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Poetry Supplement Summer 1999, Volume 17.0



Rabindra K. Swain Photo of Rabindra K. Swain.

Rabindra K. Swain (Ph.D, Utkal University) has had poems published in
Weber Studies, The Kenyon Review, Shenandoah, Critical Quarterly, Contemporary Review (U.K.), and The Toronto Review of Contemporary Writing Abroad (Canada). He has translated a book of Oriya poems Bahubreehi into English with the same title and has a book of poems, A Tapestry of Steps, forthcoming from Orient Longman, 1999. 
Read other poetry by Rabindra K. Swain published in WeberVol. 15.2Vol. 19.1  and  Vol. 24.1.



The rain has grown old
in the last three interminable days.

Only this dawn, the sun rips off its resplendent look
from the protective wetness of its bewildered enclosures.

What could have we done clutching to the losing sands
of our realization that in some secret alcove

of our living within ourselves we have throttled someone
before the mirror and put all those severed limbs

into a shamble of torn petals which were once
held firm as the fingers of a palm. Sure of our deed,

with a certain pride hidden in our brewing smile,
we walk out of our shadows, washed clean by rain.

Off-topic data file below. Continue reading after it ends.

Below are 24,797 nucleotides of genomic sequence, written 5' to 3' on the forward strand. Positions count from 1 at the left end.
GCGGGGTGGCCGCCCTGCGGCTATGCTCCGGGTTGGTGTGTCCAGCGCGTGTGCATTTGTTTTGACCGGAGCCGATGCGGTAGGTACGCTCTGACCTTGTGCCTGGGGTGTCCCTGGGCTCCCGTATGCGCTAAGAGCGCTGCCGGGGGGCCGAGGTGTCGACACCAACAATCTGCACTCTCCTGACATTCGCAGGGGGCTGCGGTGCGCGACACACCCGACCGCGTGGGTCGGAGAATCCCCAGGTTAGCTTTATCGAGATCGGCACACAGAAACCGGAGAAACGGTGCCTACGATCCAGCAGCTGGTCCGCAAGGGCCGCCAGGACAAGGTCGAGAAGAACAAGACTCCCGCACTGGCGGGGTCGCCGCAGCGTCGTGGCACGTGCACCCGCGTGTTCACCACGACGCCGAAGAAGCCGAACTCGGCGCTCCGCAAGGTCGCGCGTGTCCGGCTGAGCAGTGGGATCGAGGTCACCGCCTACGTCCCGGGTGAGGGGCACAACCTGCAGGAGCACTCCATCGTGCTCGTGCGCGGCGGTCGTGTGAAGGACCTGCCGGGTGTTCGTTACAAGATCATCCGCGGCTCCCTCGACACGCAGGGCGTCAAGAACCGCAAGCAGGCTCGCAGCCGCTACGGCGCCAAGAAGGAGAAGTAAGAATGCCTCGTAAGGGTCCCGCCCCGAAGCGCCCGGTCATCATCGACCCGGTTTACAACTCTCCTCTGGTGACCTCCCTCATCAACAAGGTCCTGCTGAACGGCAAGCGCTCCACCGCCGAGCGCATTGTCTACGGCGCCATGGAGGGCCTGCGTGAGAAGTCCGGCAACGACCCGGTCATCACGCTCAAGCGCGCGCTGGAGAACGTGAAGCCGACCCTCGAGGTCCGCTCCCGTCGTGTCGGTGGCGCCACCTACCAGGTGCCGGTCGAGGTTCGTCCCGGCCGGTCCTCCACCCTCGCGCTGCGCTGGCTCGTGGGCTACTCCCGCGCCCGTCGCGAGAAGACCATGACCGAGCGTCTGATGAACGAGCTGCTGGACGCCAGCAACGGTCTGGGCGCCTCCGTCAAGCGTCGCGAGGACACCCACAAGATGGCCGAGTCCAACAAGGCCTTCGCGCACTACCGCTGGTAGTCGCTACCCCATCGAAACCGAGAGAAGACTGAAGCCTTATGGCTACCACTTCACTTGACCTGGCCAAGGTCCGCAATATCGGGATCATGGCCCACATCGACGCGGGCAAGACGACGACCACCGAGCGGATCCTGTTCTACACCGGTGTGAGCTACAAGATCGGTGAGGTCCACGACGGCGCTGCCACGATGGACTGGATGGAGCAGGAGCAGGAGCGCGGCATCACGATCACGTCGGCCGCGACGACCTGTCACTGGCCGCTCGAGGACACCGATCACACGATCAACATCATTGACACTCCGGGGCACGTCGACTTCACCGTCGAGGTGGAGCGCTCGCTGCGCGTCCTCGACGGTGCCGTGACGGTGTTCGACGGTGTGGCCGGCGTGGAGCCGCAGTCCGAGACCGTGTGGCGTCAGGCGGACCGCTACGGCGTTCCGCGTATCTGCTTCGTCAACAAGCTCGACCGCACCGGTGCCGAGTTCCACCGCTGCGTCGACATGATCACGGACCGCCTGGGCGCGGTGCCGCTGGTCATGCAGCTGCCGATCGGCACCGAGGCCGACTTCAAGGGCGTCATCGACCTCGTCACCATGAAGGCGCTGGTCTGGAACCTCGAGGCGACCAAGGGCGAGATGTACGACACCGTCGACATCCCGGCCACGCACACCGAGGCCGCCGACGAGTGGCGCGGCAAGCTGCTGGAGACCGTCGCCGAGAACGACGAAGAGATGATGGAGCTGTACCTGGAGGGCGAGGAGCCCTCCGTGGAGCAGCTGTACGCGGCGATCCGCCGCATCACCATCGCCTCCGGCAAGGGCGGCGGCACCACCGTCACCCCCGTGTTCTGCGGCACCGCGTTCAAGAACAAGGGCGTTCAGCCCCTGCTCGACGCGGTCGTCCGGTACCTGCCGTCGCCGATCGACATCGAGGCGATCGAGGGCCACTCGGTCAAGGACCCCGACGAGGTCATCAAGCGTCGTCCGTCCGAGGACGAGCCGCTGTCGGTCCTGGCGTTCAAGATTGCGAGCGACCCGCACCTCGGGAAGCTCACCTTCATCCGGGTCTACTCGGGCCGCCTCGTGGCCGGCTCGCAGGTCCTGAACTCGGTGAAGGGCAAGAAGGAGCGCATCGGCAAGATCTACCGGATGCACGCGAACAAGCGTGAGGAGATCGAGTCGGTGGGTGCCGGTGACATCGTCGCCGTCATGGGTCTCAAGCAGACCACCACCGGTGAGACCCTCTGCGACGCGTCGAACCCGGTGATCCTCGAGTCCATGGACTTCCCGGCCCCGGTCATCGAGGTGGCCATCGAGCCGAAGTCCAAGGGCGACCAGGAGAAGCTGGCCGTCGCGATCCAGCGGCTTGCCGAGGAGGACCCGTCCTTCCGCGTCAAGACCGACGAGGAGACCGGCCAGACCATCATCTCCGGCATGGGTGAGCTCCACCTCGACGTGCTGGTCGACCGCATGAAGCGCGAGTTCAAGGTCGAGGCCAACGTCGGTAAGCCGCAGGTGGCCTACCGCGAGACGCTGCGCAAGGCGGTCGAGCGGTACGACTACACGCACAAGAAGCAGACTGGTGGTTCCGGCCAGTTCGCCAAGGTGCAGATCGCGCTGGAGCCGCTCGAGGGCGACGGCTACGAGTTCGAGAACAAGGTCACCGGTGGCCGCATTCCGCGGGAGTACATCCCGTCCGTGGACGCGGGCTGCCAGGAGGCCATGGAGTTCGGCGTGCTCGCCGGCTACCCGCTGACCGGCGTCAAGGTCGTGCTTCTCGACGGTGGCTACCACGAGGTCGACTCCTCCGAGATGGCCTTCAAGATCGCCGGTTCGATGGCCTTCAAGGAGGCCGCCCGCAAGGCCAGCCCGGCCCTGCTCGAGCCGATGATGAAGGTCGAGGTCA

Father no longer with us, his words have settled
like smudges of rain on the window panes

of our remembrance of his wrinkled words and we,
like sailors, can see him through the fog

of our dislike for his grinning at our faults
and at his pointless admonitions. The waters

in our skulls have gone dry though,
we forge on with our eyes fixed like a bull's

on the blood-stained back of those almost naked children
who play with sands, their mouths open,

on the edges of our blurred horizons;
their eyes glittering with the tears stolen from ours.



The dry leaves are falling again
and this year's advent of summer is so sudden
spring is like something you feel to have missed
but cannot tell what it is exactly like.

You are on your habitual way to the shrine.
There the women are in the line
and those others around are better equipped
with the things other than the offerings.

What have you got for yourself and for the God?
It's not certainly the offerings
that you have missed. The yard is littered
with the dry leaves and often there is a stir

among them. What you miss here
could not be traced to your memory or to prayer
or even to the hands. Your hands do not come
forward to give shape to the wet sands

slipping from under your wobbly feet.
You retreat, your steps not keeping
in accordance with their desired path
and the eyes fleeing from the body

see it from a distance while drifting
across a vast field, the one
akin to that of a cemetery
where all its monuments to the dead are missing.

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